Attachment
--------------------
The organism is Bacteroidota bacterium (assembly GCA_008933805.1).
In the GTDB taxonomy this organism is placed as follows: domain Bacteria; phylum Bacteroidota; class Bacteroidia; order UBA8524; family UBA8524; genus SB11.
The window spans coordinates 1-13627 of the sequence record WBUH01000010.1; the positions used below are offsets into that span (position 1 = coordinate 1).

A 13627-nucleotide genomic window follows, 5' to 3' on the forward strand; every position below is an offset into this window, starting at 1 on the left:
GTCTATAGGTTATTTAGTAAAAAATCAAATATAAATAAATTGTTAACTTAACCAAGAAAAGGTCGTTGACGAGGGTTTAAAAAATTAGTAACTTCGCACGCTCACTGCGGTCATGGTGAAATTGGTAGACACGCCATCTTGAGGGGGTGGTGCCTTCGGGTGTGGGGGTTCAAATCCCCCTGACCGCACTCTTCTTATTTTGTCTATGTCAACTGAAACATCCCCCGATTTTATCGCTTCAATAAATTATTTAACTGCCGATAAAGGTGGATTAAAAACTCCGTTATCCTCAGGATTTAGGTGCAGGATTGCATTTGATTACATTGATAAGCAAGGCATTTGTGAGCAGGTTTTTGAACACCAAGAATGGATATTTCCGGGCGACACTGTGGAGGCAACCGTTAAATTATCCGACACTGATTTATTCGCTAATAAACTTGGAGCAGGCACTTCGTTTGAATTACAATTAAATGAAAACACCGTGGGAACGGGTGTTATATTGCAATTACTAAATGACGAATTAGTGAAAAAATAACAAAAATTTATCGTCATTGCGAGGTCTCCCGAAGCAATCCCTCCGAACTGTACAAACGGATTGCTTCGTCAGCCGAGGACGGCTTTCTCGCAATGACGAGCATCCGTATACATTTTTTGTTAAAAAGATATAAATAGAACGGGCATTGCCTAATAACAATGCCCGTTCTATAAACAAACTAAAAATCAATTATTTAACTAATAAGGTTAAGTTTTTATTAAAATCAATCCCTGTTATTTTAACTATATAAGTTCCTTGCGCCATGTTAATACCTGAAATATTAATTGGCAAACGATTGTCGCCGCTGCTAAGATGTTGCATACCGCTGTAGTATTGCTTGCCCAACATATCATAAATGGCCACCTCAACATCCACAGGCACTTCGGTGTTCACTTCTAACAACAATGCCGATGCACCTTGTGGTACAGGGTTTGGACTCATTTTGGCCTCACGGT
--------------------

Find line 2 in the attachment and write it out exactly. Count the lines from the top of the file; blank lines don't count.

In the GTDB taxonomy this organism is placed as follows: domain Bacteria; phylum Bacteroidota; class Bacteroidia; order UBA8524; family UBA8524; genus SB11.